So the illusive Gphone is finally announced, but not as a phone but an alliance.
Obviously absent on the list of members in the alliance is Verizon, AT&T, and Apple. I’d be curious to know what Apple is thinking. Could this be another Mac vs. PC? Or will Apple “Think Different” this time when faced with a pending platform war? I know what I would do. I’d start hacking up a Wine-like API for running Linux applications on Mac OS X. Since Linux doesn’t need to be reverse engineered like Windows, development should be much easier. Mac OS X having strong UNIX roots would also likely be helpful. At the end of the day, you would then be able to run Android applications on top of the thin(ish) compatibility layer. Casual users wouldn’t know any better. I guess in a sense Apple has started down this road. There is X11 for Mac OS X. They can of course keep it all under the radar for a while, just like Mac OS X for x86 until they need to play that card.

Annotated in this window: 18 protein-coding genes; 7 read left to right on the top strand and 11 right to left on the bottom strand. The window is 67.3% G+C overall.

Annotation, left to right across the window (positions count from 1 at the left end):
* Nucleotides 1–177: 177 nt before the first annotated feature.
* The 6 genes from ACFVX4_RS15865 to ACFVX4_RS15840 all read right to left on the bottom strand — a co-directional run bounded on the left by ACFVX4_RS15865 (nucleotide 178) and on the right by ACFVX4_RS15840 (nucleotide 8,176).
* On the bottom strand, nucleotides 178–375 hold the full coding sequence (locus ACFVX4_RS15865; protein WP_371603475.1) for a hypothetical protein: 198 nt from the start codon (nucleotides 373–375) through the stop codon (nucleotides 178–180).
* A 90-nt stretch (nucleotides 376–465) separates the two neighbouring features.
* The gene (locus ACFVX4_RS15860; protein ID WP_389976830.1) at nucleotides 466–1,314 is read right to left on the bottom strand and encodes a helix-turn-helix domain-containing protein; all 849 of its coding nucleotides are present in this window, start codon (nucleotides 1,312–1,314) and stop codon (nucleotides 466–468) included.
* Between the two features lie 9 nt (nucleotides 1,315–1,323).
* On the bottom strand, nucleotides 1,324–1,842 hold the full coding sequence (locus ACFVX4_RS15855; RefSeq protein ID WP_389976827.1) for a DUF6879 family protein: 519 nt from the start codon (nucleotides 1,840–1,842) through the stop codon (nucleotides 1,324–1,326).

Om Malik makes an interesting point:
- Google (GOOG) says it’s open source, letting you download it and do whatever — except that carriers can create their own locked-down versions of the software with Android. That doesn’t seem very open to me.
It does make me wonder if Google is doing the heavy lifting and carriers will just fork it when done and ship a closed version of the software and take advantage of not needing to pay licensing.
Very interesting stuff, but still doesn’t answer my question regarding bandwidth becoming fast enough, and affordable enough to hit critical mass. It still seems that mobile data services are just too expensive for many people to justify. Will this encourage enough competition in the mobile space to drive prices down? Or is there going to be some incentives to offer lower priced data services?
1 reply on “The Illusive Gphone”
Well, we’re in the same boat with Mozilla. A couple of downstream vendors (Netscape and Joost) have been closed source, but for the most part licensees have remained open (Songbird, Flock, AllPeers, etc). There’s value in the “Open” brand, just like there’s value in the “Apple” brand. I’m hoping there’s enough consumer pressure for carriers to allow open Android devices on their network like they allow open Windows, Palm, Symbian and RIM devices.